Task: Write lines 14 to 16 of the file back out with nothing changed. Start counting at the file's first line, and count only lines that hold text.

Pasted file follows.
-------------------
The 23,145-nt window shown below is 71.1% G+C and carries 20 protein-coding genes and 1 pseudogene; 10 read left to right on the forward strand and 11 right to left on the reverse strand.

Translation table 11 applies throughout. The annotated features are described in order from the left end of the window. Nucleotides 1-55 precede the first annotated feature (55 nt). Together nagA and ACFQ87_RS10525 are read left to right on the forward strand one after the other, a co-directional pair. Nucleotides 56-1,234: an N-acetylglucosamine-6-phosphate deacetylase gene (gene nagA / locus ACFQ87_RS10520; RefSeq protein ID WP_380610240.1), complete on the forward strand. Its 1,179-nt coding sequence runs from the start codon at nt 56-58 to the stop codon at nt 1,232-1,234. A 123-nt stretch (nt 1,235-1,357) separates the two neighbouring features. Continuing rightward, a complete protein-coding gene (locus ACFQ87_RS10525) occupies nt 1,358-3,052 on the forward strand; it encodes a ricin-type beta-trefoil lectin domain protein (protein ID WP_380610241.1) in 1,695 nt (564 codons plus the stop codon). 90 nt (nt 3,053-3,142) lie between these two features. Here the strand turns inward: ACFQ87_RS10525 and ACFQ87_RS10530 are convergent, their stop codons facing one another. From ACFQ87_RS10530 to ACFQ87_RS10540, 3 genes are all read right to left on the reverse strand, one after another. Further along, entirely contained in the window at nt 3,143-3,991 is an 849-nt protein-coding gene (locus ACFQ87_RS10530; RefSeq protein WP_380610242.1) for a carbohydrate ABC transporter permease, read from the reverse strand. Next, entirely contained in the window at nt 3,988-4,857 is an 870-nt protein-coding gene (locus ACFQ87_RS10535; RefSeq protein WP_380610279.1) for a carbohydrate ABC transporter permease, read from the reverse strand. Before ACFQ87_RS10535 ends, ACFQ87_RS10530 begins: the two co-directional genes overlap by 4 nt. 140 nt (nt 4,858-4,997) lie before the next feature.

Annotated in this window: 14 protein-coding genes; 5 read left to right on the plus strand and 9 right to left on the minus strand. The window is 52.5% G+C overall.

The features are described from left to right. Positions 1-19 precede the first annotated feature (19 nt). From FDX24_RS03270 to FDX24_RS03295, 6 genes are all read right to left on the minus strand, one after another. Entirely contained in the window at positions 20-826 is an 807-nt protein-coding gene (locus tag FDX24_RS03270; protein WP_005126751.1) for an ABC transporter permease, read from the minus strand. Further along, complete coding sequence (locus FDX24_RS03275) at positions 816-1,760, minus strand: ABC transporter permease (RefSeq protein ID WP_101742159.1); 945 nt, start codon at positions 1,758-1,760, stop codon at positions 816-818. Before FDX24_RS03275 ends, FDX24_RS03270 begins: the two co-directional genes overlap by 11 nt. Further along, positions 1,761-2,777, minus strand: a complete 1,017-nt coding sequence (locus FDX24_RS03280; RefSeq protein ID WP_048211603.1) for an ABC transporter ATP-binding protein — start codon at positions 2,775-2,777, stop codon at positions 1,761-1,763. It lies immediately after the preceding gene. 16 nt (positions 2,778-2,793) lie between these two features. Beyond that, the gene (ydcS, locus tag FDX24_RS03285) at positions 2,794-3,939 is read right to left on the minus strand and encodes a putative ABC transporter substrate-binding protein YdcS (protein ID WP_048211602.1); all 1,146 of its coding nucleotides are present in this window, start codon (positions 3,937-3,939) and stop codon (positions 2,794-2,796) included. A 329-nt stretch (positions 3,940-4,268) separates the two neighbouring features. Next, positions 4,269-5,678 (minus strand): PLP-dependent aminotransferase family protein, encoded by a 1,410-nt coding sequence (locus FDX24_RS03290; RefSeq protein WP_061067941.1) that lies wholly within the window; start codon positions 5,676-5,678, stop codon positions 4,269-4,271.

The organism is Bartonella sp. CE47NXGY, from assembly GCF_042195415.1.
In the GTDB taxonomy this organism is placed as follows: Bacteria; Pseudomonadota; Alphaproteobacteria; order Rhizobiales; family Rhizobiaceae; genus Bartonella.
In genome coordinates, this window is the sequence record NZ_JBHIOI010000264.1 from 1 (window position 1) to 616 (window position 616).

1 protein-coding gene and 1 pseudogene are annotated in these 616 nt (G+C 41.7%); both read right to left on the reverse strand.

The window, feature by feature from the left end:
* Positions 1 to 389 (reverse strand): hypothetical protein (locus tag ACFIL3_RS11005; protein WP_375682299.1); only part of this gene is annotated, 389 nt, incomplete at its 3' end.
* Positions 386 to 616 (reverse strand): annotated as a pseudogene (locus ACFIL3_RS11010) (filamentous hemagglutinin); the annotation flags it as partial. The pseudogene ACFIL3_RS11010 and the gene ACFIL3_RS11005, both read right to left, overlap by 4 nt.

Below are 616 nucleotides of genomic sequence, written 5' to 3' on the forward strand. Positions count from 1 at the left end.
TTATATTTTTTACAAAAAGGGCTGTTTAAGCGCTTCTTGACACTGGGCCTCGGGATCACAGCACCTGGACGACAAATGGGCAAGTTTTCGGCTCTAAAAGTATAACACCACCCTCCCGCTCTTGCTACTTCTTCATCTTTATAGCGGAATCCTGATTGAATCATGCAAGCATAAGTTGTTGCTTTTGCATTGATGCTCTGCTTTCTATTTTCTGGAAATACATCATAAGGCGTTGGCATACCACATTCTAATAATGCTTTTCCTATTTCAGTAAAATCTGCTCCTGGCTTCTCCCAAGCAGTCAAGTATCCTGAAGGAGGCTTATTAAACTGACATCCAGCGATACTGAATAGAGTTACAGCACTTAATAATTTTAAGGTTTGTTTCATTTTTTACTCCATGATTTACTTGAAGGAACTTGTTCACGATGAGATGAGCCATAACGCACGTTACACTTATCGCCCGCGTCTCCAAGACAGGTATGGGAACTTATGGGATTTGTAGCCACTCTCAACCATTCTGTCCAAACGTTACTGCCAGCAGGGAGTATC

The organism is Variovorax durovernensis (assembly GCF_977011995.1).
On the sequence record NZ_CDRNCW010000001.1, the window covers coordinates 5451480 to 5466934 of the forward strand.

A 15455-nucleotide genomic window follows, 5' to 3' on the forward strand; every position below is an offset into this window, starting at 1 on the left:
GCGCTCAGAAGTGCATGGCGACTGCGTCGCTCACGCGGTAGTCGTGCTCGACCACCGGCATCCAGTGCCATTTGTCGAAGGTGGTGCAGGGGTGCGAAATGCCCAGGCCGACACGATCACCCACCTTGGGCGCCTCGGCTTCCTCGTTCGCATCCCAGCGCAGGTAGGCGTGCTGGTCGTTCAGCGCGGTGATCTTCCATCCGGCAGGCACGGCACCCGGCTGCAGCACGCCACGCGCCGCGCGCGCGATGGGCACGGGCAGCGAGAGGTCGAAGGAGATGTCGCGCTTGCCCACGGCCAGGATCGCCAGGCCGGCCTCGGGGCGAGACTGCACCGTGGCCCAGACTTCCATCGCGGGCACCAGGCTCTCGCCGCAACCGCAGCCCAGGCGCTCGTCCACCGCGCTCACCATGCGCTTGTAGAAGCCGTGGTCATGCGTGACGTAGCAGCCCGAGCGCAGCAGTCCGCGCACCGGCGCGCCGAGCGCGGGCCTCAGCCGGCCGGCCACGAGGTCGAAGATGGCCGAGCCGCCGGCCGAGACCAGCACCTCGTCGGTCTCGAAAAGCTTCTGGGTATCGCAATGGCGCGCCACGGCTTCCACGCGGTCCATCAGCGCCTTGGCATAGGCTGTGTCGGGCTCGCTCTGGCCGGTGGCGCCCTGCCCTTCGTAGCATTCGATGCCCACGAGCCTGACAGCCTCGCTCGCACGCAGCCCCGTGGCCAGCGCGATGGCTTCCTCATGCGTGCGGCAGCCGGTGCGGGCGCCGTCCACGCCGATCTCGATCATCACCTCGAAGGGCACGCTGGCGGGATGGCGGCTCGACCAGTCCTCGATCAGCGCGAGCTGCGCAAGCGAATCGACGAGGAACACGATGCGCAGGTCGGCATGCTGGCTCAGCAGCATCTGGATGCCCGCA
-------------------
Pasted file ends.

The organism is Variovorax durovernensis (assembly GCF_977011995.1).
On the sequence record NZ_CDRNCW010000001.1, the window covers coordinates 5451480 to 5466934 of the forward strand.

A 15455-nucleotide genomic window follows, 5' to 3' on the forward strand; every position below is an offset into this window, starting at 1 on the left: